The Russian word for horse, лошадь, is a borrowing from a Turkic language, probably Tatar [source].
The other Slavic words for horse come from the Proto-Slavic konjь (horse), of unceratin origin [source].
As you might know, today is International Mother Language Day. The theme this year is “Linguistic diversity and multilingualism: keystones of sustainability and peace”.
To do my bit for multilinguism, I’m currently learning Swedish, Russian, Romanian and Slovak, and practising other languages, especially French and Welsh. So far today I’ve learnt a bit more Romanian and Russian, listened to some Welsh language radio, and read a bit of Swedish.
Tonight I studied some Swedish and Slovak, spoke English and Laala, read in English, Latin and Scots, and sang in English, Welsh, French, Zulu and Church Slavonic.
What languages have you spoken, read, heard, written, sung and/or studied today?
Rollipoke comes from roll / row, one of the meanings of which is ‘to wrap up, around, in’; and poke is a variant of pock (a simple type of bag or pouch, a small sack or sack-like receptacle).
Ronner and roudge are other words for the rollipoke.
In East Anglian varieties of English, a rollipoke is “hempen cloth of very coarse texture. Perhaps so named, because only fit to be used as bags or wrappers for rolls or bales of finer goods.” [from The Vocbulary of East-Anglia Etc. Volume 2]
Some examples of use of poke / pock (also written powk, poak, etc):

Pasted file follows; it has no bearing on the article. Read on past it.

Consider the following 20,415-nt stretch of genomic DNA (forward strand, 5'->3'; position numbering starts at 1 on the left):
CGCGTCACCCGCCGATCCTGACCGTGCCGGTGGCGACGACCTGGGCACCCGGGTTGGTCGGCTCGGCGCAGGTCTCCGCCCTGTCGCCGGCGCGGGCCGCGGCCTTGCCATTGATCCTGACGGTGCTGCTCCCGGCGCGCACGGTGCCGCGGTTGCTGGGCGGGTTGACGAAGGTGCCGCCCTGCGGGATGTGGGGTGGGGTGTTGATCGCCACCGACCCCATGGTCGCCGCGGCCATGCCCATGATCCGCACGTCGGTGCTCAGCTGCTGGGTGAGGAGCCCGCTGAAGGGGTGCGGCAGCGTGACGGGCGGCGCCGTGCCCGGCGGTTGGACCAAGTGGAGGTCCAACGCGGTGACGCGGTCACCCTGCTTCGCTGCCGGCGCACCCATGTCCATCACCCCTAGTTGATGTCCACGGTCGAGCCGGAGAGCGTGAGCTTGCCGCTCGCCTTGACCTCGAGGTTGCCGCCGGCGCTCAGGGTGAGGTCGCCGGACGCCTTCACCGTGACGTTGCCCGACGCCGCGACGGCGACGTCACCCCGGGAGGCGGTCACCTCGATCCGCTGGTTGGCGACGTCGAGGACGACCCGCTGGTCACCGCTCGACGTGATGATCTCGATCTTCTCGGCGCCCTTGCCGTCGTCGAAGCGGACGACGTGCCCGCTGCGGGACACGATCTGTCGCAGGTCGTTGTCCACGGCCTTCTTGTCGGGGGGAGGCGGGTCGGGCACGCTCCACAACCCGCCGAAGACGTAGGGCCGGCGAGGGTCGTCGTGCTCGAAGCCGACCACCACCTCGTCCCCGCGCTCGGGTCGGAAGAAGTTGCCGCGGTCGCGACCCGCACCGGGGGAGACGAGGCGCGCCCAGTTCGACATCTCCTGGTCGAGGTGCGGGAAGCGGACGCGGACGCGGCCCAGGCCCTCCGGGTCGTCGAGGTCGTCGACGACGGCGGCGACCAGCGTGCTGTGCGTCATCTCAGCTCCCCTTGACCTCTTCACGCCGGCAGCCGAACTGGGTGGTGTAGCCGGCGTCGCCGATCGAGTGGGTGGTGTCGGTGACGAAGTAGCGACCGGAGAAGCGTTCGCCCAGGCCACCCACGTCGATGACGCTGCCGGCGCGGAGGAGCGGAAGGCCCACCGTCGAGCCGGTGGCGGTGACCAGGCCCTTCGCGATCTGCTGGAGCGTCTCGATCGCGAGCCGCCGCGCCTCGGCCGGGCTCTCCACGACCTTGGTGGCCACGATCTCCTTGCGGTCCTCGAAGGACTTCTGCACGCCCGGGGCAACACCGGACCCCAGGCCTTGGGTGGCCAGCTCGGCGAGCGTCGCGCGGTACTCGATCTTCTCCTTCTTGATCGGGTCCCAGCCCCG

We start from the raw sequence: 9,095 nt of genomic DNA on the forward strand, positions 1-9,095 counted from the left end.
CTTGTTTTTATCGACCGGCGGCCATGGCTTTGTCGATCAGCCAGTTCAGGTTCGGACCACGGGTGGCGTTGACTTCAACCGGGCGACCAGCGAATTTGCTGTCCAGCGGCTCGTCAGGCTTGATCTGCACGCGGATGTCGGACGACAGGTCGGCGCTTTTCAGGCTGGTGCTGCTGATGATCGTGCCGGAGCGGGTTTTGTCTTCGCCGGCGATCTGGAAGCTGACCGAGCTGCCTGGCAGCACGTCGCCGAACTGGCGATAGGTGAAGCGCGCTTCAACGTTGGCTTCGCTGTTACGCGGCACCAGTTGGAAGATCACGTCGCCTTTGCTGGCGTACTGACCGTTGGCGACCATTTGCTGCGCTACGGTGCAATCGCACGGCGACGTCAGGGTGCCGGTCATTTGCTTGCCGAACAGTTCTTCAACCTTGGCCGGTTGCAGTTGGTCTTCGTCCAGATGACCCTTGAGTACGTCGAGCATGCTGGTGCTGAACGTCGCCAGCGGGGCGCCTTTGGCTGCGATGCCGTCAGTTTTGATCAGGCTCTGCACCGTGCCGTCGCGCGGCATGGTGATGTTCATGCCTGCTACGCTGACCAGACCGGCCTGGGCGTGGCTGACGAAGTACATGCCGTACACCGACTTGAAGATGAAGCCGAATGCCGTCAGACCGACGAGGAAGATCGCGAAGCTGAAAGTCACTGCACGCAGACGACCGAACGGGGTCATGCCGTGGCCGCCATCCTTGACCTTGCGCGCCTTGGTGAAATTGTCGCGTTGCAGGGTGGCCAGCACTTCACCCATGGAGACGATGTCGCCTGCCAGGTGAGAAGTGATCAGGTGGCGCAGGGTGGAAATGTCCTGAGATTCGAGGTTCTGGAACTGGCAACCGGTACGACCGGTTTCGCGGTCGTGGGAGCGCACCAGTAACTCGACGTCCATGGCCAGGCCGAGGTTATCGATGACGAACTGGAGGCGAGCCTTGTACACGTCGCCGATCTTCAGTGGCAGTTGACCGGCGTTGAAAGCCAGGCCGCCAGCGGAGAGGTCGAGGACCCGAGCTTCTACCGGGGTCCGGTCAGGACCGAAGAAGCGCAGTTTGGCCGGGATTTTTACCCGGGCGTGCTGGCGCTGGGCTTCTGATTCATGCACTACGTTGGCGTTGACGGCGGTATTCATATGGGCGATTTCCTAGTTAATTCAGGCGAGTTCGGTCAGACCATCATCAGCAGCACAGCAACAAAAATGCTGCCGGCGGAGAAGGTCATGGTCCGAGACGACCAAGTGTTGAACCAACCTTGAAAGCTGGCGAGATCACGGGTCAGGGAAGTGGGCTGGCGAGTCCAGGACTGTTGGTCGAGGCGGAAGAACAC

– An ill-bred loon or twa crackit a paper pyoke at the verra time he was speakin’.
– Every young sheeld hed his muckle pokky o’ sweeties, ‘at he haandit aboot in nev-fues.
– He wambles like a poke o’ bran.
– loon = a rogue, rascal, scoundrel, a worthless person
– sheeld (a variant of chield) = child
– muckle = large, big
– nev-fues = ?
– to wamble = to stagger, totter, wobble
Pock can also mean:
– the bag used by a beggar for collecting meal or the like given in charity, a beggar’s scrip or wallet.
– a sack or bag holding a certain quantity of wool, a measure of wool
– A net in the form of a bag or pouch used for catching salmon, a purse-net; a bag-shaped net for catching small coal-fish
Related words include:
– butter-poki = a small thin bag through which the water is strained from freshly-churned butter
– pock-end = the bottom or corner of a bag or receptacle, esp. one used to hold money.
– pock-pud(ding) = (1) a dumpling or steamed pudding cooked in a bag of muslin or similar thin material; (2) a jocular or pejorative nickname for an Englishman from the supposed fondness of the English for steamed puddings, with an additional implication of omnivorousness and stolidity.